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The political repercussions of the fiscal cliff deal




US President Barack Obama delivers a statement late January 1, 2013 at the White House in Washington DC. Obama said he had fulfilled a campaign promise to make the US tax system fairer with a deal to avert the fiscal cliff crisis that passed after a fierce duel in Congress. At left is US Vice President Joe Biden.
US President Barack Obama delivers a statement late January 1, 2013 at the White House in Washington DC. Obama said he had fulfilled a campaign promise to make the US tax system fairer with a deal to avert the fiscal cliff crisis that passed after a fierce duel in Congress. At left is US Vice President Joe Biden.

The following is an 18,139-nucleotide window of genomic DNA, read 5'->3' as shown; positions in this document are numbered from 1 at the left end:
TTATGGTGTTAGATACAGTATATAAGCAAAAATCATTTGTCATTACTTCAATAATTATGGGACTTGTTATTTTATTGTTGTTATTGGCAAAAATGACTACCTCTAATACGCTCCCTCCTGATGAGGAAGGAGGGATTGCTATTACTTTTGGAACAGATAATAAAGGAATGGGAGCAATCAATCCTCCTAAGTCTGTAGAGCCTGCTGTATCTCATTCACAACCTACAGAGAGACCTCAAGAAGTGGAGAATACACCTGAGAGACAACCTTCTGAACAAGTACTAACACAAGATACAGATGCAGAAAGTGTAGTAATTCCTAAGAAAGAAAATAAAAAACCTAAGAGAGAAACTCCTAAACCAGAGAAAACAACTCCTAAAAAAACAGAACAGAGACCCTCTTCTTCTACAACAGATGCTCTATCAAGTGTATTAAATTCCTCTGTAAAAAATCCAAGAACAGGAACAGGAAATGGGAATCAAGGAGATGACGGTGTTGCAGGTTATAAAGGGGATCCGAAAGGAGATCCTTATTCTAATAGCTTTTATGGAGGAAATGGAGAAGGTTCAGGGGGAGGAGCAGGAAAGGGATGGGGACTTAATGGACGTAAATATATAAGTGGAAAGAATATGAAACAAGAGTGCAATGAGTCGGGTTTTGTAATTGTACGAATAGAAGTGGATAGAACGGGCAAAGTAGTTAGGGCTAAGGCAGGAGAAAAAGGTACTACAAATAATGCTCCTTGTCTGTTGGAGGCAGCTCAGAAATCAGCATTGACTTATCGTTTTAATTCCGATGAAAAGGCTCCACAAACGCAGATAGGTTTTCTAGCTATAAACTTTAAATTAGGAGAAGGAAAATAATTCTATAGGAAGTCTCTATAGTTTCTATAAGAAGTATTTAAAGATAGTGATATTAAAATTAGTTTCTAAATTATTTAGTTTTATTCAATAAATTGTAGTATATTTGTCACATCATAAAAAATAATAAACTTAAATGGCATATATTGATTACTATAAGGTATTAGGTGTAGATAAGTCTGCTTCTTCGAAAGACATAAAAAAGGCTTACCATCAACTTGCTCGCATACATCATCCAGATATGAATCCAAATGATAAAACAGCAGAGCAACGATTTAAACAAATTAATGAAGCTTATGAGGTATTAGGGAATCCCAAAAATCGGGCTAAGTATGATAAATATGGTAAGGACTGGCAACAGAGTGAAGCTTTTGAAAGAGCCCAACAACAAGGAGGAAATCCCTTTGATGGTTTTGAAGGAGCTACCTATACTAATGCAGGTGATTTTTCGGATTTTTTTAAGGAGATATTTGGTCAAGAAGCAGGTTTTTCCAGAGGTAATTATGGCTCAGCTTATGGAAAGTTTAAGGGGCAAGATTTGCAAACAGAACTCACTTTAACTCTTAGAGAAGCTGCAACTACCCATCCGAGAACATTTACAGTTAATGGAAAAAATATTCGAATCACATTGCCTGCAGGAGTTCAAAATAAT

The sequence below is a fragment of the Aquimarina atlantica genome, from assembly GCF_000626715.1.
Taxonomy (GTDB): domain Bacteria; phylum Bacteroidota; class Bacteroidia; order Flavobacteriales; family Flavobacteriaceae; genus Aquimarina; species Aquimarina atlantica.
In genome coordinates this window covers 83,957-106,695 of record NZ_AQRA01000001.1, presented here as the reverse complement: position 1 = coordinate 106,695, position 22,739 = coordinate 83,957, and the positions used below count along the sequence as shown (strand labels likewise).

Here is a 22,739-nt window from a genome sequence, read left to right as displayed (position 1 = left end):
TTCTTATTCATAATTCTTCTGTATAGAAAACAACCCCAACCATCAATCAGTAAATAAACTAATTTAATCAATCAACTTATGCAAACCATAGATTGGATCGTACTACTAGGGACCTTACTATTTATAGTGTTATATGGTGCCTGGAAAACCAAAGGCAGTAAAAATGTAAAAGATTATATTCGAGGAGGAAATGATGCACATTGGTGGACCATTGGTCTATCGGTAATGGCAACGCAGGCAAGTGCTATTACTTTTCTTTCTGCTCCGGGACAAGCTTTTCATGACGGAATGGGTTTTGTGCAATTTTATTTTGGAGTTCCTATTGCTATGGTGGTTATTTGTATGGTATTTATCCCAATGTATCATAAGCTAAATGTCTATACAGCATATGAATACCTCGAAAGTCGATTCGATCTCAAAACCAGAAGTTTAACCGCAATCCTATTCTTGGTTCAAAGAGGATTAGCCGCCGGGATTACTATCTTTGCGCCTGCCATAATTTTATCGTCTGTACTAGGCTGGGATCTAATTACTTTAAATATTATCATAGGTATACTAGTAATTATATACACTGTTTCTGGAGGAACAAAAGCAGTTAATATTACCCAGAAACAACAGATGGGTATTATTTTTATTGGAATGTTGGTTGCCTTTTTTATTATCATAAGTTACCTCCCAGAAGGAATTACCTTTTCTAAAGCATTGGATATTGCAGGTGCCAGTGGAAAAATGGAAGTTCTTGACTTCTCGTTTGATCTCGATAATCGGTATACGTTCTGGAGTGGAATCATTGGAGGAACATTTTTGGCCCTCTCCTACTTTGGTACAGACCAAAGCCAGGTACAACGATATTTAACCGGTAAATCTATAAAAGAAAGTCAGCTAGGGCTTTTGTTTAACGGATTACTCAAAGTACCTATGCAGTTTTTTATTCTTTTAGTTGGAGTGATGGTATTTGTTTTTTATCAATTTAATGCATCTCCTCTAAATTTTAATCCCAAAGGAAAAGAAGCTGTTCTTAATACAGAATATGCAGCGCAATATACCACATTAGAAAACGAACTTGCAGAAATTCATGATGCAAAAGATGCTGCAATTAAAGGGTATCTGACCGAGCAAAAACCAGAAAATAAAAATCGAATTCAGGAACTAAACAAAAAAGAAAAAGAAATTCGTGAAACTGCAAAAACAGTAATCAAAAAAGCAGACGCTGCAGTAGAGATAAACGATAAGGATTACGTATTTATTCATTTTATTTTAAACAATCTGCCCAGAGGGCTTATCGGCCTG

CHRIS KLEPONIS/AFP/Getty Images

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It seems that the dreaded tumble over the fiscal cliff was avoided. Though the House didn't vote until after the Monday deadline, but there is a deal. It avoids cuts to defense and other programs, and prevents an income tax increase for all but the richest Americans, but it's still a short-term deal.

RELATED: It's not over: Big budget battles ahead even after 'fiscal cliff' deal

Joining us with more on the political repercussions and the next round of fiscal crises, Molly Ball, political reporter for The Atlantic.